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Direct Link To This Post Topic: In Keeping with the Homosexuality Theme
    Posted: Oct 23 2009 at 9:58pm
Since this is Homosexuality week in ARLOL

Would it surprise you to learn that malakoi is NEVER used in the Bible to mean homosexuality?

The Greek word malakoi, which is the plural of malakos, and the Greek word arsenokoites are both used in I Cor 6:9.

Here is how the time-honored KJV translates I Cor 6:9.

"Know ye not that the unrighteous shall not inherit the kingdom of God? Be not deceived: neither fornicators, nor idolaters, nor adulterers, nor effeminate (malakoi), nor abusers of themselves with mankind, (arsenokoites)" I Corinthians 6:9 (KJV)

Malakoi In 44 Translations

  • The Apostle Paul - AD 55 - Greek - malakoi

  • Wycliffe - 1380 - neische
  • Wycliffe - 1388 - letchouris ayen kinde
  • Tyndale - 1526 - weaklinges
  • Martin Luther - 1534 - weichlinge
  • Coverdale - 1535 - weaklinges
  • Matthews - 1537 - weaklinges
  • Great Bible - 1539 - weaklynges
  • Swedish Version - 1541 - weaklingar
  • Geneva Bible - 1560 - wantons
  • Bishops Bible - 1568 - weaklinges
  • Valera Spanish - 1602 - effeminados
  • Rheims-Douay - 1609 - effeminat
  • King James Version - 1611 - effeminate
  • Portuguese - 1690 - efeminados
  • Daniel Mace New Testament - 1729 - the effeminate
  • Darby - 1884 - those who make women of themselves
  • Darby French - 1885 - effemines
  • Young’s Literal - 1898 - effeminate
  • ASV - 1901 - effeminate
  • Weymouth - 1903 - any who are guilty of unnatural crime
  • Louis Segund French - 1910 - effemines
  • Moffat - 1913 - catamites (boys who have sex with men)
  • Lamsa Translation - 1933 - men who lie down with males
  • New American - 1941 - sodomites
  • Revised Standard - 1952 - sexual perverts
  • Amplified - 1958 - those who participate in homosexuality
  • NASB - 1963 - effeminate
  • New American Bible - 1970 - boy prostitutes
  • New English - 1970 - guilty of homosexual perversion
  • NIV - 1973 - male prostitutes
  • NKJV - 1979 - homosexuals
  • JW-NWT - 1984 - men kept for unnatural purposes
  • New Century - 1987 - male prostitutes
  • Green’s Interlinear - 1986 - abusers
  • NRSV - 1989 - male prostitutes
  • Bible In Basic English - 1994 - one who is less than a man
  • CEV - 1995 - pervert
  • NLT - 1996 - male prostitute
  • Complete Jewish Bible - 1998 - active or passive homosexuality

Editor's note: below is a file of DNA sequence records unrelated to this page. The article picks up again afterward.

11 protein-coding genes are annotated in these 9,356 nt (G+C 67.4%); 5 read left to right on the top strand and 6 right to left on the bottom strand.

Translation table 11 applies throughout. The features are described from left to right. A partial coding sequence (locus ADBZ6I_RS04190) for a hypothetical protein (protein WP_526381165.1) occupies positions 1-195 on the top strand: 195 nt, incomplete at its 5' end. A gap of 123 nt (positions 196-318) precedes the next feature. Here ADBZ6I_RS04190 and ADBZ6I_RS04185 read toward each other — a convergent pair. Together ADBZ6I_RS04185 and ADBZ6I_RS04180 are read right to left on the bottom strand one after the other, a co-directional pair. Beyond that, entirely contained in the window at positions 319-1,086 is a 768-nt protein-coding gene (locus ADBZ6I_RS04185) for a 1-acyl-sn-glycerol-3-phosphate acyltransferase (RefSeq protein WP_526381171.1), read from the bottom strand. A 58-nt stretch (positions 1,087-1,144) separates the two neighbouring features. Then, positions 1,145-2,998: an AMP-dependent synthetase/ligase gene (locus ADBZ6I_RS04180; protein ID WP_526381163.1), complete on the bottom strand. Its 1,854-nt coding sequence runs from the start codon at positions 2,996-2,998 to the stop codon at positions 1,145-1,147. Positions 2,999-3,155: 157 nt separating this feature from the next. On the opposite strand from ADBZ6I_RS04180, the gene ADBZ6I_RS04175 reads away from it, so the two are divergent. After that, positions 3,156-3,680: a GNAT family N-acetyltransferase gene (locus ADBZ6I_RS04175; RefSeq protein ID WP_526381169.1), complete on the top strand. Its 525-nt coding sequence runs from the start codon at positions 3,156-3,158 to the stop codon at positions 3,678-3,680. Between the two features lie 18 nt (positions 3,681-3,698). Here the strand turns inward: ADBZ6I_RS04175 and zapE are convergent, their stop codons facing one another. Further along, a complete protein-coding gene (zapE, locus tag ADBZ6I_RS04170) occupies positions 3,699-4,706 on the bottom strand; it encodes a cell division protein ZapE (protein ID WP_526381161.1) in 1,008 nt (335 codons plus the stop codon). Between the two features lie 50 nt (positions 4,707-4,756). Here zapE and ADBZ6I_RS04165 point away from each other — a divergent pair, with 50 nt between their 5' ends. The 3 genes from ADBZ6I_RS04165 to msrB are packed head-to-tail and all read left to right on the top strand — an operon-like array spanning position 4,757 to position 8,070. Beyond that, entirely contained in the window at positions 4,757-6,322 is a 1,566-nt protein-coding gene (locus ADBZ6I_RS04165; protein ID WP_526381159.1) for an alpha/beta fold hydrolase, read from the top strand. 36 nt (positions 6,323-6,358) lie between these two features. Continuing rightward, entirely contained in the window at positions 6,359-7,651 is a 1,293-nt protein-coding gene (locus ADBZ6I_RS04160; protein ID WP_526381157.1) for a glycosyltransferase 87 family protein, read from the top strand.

• International Standard Version - 2000 - male prostitutes
  • The Message - 2002 - those who use and abuse each other
  • World English Bible - 2005 - male prostitutes
  • God’s Word Translation - 2006 - homosexuals
  • The NET Bible - 2006 - passive homosexual partners

The Remarkable Semantic Shift

The remarkable semantic shift in the meaning of malakoi, which by 1958, came to equate malakoi with homosexuality instead of softness, moral weakness or effeminacy, was not prompted by new linguistic evidence. Instead, cultural factors influenced modern translators to inject anti-homosexual bias into their translation.

In ancient times, the malakos word group never referred exclusively to homosexuals and lesbians. The malakos stem rarely, if ever, referred to homosexual behavior.

Further, I have never seen any indication that the ancients used the malakos word group to refer to lesbians.

Yet, translating malakoi today as homosexuals causes the word to include lesbians, something the original text never said and translations never said for 1900 years.

It should be clearly understood that most antigay Christians today interpret I Corinthians 6:9 as a universal prohibition of homosexuality including lesbian relationships, this in spite of the fact that most of our spiritual ancestors did not understand the text to say that.

Scripture cannot mean now
what it did not mean then.

Translating malakoi as homosexuals imposes a twentieth or twenty first century cultural meaning on the text which malakoi did not mean in the first century. If malakoi was not a universally understood reference to homosexuals in the first century when Paul used it, then malakoi does not mean homosexual today.

The Malakos Word Group

  1. The word malaka, with the general meaning soft, is used three times in the New Testament, Matthew 4:23, 9:35, 10:1. It is translated disease in the KJV and sickness in the NAS.

    The Greek word malaka has nothing to do with homosexuality.

  2. The word malakos occurs four times, in three verses in the New Testament. In Matthew 11:8 and Luke 7:25, Jesus uses the word to refer to soft clothing.

    In the Bible, Jesus never used the malakos word group to mean homosexual.

    Paul uses malakoi (the plural of malakos) in I Corinthians 6:9.